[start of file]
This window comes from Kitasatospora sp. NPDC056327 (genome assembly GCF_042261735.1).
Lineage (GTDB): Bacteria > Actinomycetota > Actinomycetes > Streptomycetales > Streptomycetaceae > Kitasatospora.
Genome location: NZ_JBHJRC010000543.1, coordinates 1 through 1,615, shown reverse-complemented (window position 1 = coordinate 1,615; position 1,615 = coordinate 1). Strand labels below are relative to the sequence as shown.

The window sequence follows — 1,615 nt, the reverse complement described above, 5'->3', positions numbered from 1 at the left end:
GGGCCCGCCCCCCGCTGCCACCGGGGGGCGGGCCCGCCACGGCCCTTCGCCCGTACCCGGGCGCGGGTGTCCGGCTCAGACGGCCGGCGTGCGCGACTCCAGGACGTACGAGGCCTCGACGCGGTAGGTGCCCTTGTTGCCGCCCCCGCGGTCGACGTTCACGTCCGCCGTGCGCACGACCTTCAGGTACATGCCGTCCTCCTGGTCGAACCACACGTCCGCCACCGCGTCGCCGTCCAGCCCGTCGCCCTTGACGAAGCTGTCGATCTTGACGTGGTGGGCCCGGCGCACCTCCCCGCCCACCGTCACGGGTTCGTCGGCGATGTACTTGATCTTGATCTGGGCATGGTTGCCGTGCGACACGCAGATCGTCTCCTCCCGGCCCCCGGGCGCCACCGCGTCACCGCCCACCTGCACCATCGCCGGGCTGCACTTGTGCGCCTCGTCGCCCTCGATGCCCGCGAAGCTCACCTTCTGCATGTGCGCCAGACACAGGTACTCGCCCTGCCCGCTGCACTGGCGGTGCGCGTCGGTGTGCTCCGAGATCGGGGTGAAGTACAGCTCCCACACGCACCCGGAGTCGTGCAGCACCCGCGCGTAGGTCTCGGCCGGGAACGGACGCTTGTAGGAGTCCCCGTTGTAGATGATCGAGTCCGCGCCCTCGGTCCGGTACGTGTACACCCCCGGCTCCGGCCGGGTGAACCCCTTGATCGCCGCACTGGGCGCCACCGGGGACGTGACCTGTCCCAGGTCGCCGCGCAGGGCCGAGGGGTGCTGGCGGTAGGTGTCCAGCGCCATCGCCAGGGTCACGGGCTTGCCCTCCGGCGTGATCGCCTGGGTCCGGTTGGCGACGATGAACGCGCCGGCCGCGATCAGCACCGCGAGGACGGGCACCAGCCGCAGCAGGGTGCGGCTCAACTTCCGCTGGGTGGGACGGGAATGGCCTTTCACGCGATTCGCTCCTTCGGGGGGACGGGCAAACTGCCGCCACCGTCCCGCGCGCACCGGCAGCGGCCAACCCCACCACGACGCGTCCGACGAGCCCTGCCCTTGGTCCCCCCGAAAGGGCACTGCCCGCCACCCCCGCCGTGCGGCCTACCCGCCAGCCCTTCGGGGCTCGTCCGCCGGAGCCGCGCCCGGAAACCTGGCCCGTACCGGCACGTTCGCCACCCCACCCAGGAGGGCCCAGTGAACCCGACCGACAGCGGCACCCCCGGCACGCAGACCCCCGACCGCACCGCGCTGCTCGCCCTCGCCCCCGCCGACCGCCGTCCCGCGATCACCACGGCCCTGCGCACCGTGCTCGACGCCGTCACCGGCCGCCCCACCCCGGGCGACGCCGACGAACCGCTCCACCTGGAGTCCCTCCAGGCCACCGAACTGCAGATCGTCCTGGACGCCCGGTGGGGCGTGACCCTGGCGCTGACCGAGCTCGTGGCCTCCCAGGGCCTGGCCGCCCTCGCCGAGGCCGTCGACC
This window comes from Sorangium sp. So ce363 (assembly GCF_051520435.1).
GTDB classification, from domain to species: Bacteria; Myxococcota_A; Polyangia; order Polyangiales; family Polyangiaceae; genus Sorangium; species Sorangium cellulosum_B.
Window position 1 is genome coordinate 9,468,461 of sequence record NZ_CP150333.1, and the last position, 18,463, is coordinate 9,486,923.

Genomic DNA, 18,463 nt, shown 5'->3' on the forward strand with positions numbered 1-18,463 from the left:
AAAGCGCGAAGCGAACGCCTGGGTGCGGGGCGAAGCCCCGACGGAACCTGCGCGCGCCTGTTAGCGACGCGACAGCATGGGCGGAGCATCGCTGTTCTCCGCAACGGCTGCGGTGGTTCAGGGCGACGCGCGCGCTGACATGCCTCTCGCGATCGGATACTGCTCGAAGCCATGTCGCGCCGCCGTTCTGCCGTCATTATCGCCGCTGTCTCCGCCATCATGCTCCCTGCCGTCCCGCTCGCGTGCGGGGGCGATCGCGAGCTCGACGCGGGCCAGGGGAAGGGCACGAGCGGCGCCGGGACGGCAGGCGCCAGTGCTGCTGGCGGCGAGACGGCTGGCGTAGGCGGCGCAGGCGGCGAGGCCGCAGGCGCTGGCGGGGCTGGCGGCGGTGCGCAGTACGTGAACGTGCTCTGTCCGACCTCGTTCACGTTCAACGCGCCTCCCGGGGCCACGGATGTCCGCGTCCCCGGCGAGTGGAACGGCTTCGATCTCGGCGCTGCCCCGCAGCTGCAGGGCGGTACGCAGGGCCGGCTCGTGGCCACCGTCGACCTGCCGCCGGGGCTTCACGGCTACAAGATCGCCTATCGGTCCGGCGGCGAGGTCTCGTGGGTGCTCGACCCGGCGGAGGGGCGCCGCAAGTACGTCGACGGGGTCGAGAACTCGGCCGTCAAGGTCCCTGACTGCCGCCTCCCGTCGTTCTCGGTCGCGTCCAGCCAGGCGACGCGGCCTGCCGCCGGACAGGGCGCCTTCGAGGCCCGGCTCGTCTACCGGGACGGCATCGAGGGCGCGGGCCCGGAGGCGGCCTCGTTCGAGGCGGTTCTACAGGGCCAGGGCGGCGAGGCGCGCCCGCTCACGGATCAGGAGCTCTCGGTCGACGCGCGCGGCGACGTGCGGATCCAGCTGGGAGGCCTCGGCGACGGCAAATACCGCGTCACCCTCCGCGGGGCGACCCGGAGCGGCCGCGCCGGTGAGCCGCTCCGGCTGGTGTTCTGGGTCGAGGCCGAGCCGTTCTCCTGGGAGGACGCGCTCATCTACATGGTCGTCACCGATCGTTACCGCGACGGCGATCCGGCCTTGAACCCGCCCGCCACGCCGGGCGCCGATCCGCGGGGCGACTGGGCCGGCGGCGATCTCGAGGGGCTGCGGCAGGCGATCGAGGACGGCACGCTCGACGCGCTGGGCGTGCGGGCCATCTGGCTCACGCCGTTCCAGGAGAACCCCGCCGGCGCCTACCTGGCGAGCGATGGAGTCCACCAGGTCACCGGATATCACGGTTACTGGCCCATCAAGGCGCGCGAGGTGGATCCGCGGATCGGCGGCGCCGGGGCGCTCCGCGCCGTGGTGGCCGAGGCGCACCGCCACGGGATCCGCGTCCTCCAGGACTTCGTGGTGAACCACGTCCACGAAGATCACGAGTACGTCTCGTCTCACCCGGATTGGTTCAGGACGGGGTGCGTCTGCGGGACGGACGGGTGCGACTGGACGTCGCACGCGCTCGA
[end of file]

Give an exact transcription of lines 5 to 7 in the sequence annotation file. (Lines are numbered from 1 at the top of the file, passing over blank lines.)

GGGCCCGCCCCCCGCTGCCACCGGGGGGCGGGCCCGCCACGGCCCTTCGCCCGTACCCGGGCGCGGGTGTCCGGCTCAGACGGCCGGCGTGCGCGACTCCAGGACGTACGAGGCCTCGACGCGGTAGGTGCCCTTGTTGCCGCCCCCGCGGTCGACGTTCACGTCCGCCGTGCGCACGACCTTCAGGTACATGCCGTCCTCCTGGTCGAACCACACGTCCGCCACCGCGTCGCCGTCCAGCCCGTCGCCCTTGACGAAGCTGTCGATCTTGACGTGGTGGGCCCGGCGCACCTCCCCGCCCACCGTCACGGGTTCGTCGGCGATGTACTTGATCTTGATCTGGGCATGGTTGCCGTGCGACACGCAGATCGTCTCCTCCCGGCCCCCGGGCGCCACCGCGTCACCGCCCACCTGCACCATCGCCGGGCTGCACTTGTGCGCCTCGTCGCCCTCGATGCCCGCGAAGCTCACCTTCTGCATGTGCGCCAGACACAGGTACTCGCCCTGCCCGCTGCACTGGCGGTGCGCGTCGGTGTGCTCCGAGATCGGGGTGAAGTACAGCTCCCACACGCACCCGGAGTCGTGCAGCACCCGCGCGTAGGTCTCGGCCGGGAACGGACGCTTGTAGGAGTCCCCGTTGTAGATGATCGAGTCCGCGCCCTCGGTCCGGTACGTGTACACCCCCGGCTCCGGCCGGGTGAACCCCTTGATCGCCGCACTGGGCGCCACCGGGGACGTGACCTGTCCCAGGTCGCCGCGCAGGGCCGAGGGGTGCTGGCGGTAGGTGTCCAGCGCCATCGCCAGGGTCACGGGCTTGCCCTCCGGCGTGATCGCCTGGGTCCGGTTGGCGACGATGAACGCGCCGGCCGCGATCAGCACCGCGAGGACGGGCACCAGCCGCAGCAGGGTGCGGCTCAACTTCCGCTGGGTGGGACGGGAATGGCCTTTCACGCGATTCGCTCCTTCGGGGGGACGGGCAAACTGCCGCCACCGTCCCGCGCGCACCGGCAGCGGCCAACCCCACCACGACGCGTCCGACGAGCCCTGCCCTTGGTCCCCCCGAAAGGGCACTGCCCGCCACCCCCGCCGTGCGGCCTACCCGCCAGCCCTTCGGGGCTCGTCCGCCGGAGCCGCGCCCGGAAACCTGGCCCGTACCGGCACGTTCGCCACCCCACCCAGGAGGGCCCAGTGAACCCGACCGACAGCGGCACCCCCGGCACGCAGACCCCCGACCGCACCGCGCTGCTCGCCCTCGCCCCCGCCGACCGCCGTCCCGCGATCACCACGGCCCTGCGCACCGTGCTCGACGCCGTCACCGGCCGCCCCACCCCGGGCGACGCCGACGAACCGCTCCACCTGGAGTCCCTCCAGGCCACCGAACTGCAGATCGTCCTGGACGCCCGGTGGGGCGTGACCCTGGCGCTGACCGAGCTCGTGGCCTCCCAGGGCCTGGCCGCCCTCGCCGAGGCCGTCGACC
This window comes from Sorangium sp. So ce363 (assembly GCF_051520435.1).
GTDB classification, from domain to species: Bacteria; Myxococcota_A; Polyangia; order Polyangiales; family Polyangiaceae; genus Sorangium; species Sorangium cellulosum_B.